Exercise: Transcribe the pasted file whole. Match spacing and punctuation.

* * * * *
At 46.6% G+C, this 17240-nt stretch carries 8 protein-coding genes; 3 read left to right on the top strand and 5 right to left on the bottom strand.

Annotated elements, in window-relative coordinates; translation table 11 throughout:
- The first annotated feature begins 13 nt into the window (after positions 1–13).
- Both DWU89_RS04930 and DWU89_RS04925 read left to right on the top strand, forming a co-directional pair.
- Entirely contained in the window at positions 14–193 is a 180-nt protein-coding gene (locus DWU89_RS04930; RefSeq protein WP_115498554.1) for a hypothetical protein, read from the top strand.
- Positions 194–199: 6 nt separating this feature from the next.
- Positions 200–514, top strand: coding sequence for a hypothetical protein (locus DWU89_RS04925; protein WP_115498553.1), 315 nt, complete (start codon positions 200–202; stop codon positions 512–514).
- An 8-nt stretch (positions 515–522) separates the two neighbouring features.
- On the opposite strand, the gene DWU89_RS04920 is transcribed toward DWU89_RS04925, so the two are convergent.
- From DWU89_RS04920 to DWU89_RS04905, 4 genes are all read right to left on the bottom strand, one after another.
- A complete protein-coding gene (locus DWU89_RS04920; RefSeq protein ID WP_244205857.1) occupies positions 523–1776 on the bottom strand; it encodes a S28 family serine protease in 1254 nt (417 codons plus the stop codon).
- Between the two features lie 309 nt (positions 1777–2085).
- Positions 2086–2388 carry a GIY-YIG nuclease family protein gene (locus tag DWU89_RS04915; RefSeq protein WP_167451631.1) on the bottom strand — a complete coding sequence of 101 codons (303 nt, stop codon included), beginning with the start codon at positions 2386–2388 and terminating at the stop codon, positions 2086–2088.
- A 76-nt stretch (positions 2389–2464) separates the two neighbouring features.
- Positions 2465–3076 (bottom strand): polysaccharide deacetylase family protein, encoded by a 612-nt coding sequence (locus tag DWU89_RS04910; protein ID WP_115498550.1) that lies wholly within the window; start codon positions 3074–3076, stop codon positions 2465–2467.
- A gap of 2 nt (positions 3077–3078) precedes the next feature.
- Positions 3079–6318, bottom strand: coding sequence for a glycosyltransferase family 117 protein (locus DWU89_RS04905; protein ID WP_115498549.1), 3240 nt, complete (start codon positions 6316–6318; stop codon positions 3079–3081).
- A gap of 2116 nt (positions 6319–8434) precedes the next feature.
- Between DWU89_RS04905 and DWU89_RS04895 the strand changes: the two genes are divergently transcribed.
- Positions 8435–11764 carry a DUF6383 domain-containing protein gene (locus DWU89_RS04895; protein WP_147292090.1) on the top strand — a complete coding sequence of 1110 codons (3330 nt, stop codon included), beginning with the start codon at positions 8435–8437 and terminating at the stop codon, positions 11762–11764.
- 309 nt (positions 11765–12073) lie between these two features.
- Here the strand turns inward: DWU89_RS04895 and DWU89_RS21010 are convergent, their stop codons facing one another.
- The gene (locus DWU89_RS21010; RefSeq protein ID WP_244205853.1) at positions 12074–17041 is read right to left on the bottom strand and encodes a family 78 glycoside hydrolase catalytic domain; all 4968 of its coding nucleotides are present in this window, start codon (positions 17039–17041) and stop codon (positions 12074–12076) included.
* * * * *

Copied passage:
At 46.6% G+C, this 17240-nt stretch carries 8 protein-coding genes; 3 read left to right on the top strand and 5 right to left on the bottom strand.

Annotated elements, in window-relative coordinates; translation table 11 throughout:
- The first annotated feature begins 13 nt into the window (after positions 1–13).
- Both DWU89_RS04930 and DWU89_RS04925 read left to right on the top strand, forming a co-directional pair.
- Entirely contained in the window at positions 14–193 is a 180-nt protein-coding gene (locus DWU89_RS04930; RefSeq protein WP_115498554.1) for a hypothetical protein, read from the top strand.
- Positions 194–199: 6 nt separating this feature from the next.
- Positions 200–514, top strand: coding sequence for a hypothetical protein (locus DWU89_RS04925; protein WP_115498553.1), 315 nt, complete (start codon positions 200–202; stop codon positions 512–514).
- An 8-nt stretch (positions 515–522) separates the two neighbouring features.
- On the opposite strand, the gene DWU89_RS04920 is transcribed toward DWU89_RS04925, so the two are convergent.
- From DWU89_RS04920 to DWU89_RS04905, 4 genes are all read right to left on the bottom strand, one after another.
- A complete protein-coding gene (locus DWU89_RS04920; RefSeq protein ID WP_244205857.1) occupies positions 523–1776 on the bottom strand; it encodes a S28 family serine protease in 1254 nt (417 codons plus the stop codon).
- Between the two features lie 309 nt (positions 1777–2085).
- Positions 2086–2388 carry a GIY-YIG nuclease family protein gene (locus tag DWU89_RS04915; RefSeq protein WP_167451631.1) on the bottom strand — a complete coding sequence of 101 codons (303 nt, stop codon included), beginning with the start codon at positions 2386–2388 and terminating at the stop codon, positions 2086–2088.
- A 76-nt stretch (positions 2389–2464) separates the two neighbouring features.
- Positions 2465–3076 (bottom strand): polysaccharide deacetylase family protein, encoded by a 612-nt coding sequence (locus tag DWU89_RS04910; protein ID WP_115498550.1) that lies wholly within the window; start codon positions 3074–3076, stop codon positions 2465–2467.
- A gap of 2 nt (positions 3077–3078) precedes the next feature.
- Positions 3079–6318, bottom strand: coding sequence for a glycosyltransferase family 117 protein (locus DWU89_RS04905; protein ID WP_115498549.1), 3240 nt, complete (start codon positions 6316–6318; stop codon positions 3079–3081).
- A gap of 2116 nt (positions 6319–8434) precedes the next feature.
- Between DWU89_RS04905 and DWU89_RS04895 the strand changes: the two genes are divergently transcribed.
- Positions 8435–11764 carry a DUF6383 domain-containing protein gene (locus DWU89_RS04895; protein WP_147292090.1) on the top strand — a complete coding sequence of 1110 codons (3330 nt, stop codon included), beginning with the start codon at positions 8435–8437 and terminating at the stop codon, positions 11762–11764.
- 309 nt (positions 11765–12073) lie between these two features.
- Here the strand turns inward: DWU89_RS04895 and DWU89_RS21010 are convergent, their stop codons facing one another.
- The gene (locus DWU89_RS21010; RefSeq protein ID WP_244205853.1) at positions 12074–17041 is read right to left on the bottom strand and encodes a family 78 glycoside hydrolase catalytic domain; all 4968 of its coding nucleotides are present in this window, start codon (positions 17039–17041) and stop codon (positions 12074–12076) included.